Using Content Marketing to Attract Customers & Boost Profits

Last year, I wrote about the basics of content marketing. The concept of using content to attract and engage customers was just starting to catch on among small businesses. Big brands have very sophisticated content marketing programs in place and ways to track their impact on sales. Small business can borrow some of their recipes for success and develop integrated content marketing strategies that really work.

A great content strategy will help you build a solid long-term relationship with customers and prospects. They will pay attention to what you have to say and look forward to getting news and updates from you.

What is Content? Why Should You Care?

The Content Marketing Institute has a great definition on their site. Pay special attention to the words they bolded. “Content marketing’s purpose is to attract and retain customers by consistently creating and curating relevant and valuable content with the intention of changing or enhancing consumer behavior. It is an ongoing process that is best integrated into your overall marketing strategy, and it focuses on owning media, not renting it.”

Are you looking to boost traffic to your bar or nightclub on slow nights? Attract a new segment of the market? Build awareness of your new spirits brand? Secure investors or spark the attention of the media?

Content marketing can be the answer. According to Jim D’Arcangelo, long-time marketing executive and consultant to small businesses, “You need to start with a clear objective (like those outlined above) and a specific definition of who the market is that you’re trying to reach. Attempting content marketing without that is like opening a bar without knowing anything about your neighborhood and potential patrons.”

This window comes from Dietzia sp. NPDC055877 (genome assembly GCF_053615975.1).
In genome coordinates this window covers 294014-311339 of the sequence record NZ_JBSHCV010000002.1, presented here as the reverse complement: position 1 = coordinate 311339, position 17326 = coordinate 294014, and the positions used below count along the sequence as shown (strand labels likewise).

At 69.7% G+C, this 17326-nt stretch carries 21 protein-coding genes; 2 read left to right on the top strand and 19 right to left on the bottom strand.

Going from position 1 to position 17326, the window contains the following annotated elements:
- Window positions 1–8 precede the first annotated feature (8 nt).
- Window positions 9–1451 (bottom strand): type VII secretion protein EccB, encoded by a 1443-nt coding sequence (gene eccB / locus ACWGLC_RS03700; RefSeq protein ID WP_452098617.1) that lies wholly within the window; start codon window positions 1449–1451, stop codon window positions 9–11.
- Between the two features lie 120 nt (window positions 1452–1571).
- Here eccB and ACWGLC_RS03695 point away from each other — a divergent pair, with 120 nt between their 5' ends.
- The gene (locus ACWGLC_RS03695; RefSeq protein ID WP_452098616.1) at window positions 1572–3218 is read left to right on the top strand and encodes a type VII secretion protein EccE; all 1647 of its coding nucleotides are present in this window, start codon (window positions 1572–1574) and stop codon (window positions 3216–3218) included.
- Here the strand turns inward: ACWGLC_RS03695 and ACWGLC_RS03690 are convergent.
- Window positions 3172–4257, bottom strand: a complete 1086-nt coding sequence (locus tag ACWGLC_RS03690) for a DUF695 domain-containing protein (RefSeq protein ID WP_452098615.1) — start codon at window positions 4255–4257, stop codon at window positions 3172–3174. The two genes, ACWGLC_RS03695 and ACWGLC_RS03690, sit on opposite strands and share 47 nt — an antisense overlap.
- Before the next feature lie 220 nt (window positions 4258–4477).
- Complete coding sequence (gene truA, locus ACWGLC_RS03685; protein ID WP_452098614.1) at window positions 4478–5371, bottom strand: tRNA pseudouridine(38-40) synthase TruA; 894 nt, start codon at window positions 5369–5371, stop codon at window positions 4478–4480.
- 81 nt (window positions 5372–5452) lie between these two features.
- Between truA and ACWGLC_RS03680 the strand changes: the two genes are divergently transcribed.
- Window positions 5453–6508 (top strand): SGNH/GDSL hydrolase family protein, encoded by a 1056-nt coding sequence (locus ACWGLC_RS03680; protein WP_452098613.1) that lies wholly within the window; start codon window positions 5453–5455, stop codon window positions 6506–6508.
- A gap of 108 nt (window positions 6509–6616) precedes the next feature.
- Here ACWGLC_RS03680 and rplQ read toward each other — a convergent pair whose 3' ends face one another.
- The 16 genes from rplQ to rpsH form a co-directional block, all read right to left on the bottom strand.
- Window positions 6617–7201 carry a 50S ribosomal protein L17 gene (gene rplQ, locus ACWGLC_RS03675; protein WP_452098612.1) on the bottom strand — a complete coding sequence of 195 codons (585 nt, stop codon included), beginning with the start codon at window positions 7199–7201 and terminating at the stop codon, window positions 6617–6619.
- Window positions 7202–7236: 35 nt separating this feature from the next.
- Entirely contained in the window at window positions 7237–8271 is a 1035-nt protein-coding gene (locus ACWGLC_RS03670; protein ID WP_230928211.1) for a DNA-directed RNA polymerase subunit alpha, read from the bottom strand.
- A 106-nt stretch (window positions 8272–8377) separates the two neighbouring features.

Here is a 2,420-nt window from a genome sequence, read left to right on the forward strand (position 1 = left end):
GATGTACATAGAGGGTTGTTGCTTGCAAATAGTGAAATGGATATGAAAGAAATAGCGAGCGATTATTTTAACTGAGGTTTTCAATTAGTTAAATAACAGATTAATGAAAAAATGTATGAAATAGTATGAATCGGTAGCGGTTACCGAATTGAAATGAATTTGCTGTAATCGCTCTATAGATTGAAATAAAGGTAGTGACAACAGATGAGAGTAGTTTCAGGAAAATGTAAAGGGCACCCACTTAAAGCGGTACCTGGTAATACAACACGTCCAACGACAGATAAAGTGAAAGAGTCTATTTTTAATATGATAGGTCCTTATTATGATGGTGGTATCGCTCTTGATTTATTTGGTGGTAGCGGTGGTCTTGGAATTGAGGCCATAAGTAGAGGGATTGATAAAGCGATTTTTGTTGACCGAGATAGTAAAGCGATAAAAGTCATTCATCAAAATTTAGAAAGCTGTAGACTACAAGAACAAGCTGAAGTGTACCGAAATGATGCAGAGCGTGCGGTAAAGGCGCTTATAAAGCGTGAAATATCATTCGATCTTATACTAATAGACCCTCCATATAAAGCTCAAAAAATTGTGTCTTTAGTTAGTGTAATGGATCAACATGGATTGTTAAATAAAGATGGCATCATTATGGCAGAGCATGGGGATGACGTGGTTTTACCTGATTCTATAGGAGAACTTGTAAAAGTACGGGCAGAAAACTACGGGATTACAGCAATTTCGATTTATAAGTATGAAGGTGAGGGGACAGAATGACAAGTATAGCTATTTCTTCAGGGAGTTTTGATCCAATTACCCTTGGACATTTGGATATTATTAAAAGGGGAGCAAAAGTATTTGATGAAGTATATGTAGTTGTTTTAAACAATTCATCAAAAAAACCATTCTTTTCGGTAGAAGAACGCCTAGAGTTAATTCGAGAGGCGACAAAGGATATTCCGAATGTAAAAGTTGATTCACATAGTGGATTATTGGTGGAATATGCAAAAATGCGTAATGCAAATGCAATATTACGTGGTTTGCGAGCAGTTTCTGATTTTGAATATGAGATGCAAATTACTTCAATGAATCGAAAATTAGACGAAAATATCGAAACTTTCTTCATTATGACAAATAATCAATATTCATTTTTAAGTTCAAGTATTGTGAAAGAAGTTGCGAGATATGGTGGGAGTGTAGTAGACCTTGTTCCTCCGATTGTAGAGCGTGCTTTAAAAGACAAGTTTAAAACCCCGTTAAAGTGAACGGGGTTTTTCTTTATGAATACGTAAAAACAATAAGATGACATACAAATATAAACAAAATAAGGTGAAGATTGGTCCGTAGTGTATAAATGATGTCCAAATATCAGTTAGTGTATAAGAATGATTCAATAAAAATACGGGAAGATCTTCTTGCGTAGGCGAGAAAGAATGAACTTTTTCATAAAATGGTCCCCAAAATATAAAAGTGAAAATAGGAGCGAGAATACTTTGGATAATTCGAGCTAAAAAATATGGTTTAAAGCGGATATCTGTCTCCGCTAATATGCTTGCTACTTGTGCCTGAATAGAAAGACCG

Whereas many businesses have been focused on social media over the past few years (the media), the emphasis is now on the unique messages…and those messages can be spread across a variety of channels, such as:

  • Blog and vlog posts
  • Your social media channels: Facebook, Instagram, Twitter, LinkedIn, SnapChat, YouTube, Vimeo
  • Contributed articles for local media outlets and blogs 
  • e-newsletters and e-blasts

The last one is especially important. Over time, you should attempt to build so much loyalty among customers and prospects that they actually WANT to hear from you and will willingly share their contact information. Once they do that, you’ll know you’ve delivered “content nirvana.” “Offer meaningful incentives too,” advises D’Arcangelo. “Like special invitations to events or drink specials.”

Great Examples

Ironically, one of the oldest whiskey brands is utilizing new media to tell its integrated story. Jack Daniel’s is a 150-year old company that’s all about tradition. Their imagery, messages, and promotions all reinforce the role of history and “romance” that legacy to a new generation. Stories and films throughout their website and social media help tell their stories. Rather than a reader clicking on a link to a coupon, he or she is drawn into the “family” and engaging with the brand.

Most bars and nightclubs don’t have Jack’s marketing budget. So how do you apply these principles to your own marketing efforts? Rather than just focusing on your location and your product offering, think about your venue’s unique stories and values. Are you a great date spot? Post tips on the best (and worst) ways to ask someone out or involve your social media followers in telling their own stories. Are you a gathering place for alumni groups on game night? Post stories and pictures about great sports moments. Soon, your visitors and prospects will be thinking of you as a source of fun and interesting information – not just a business that’s trying to sell them food and beverages. The personality of your brand will start to shine.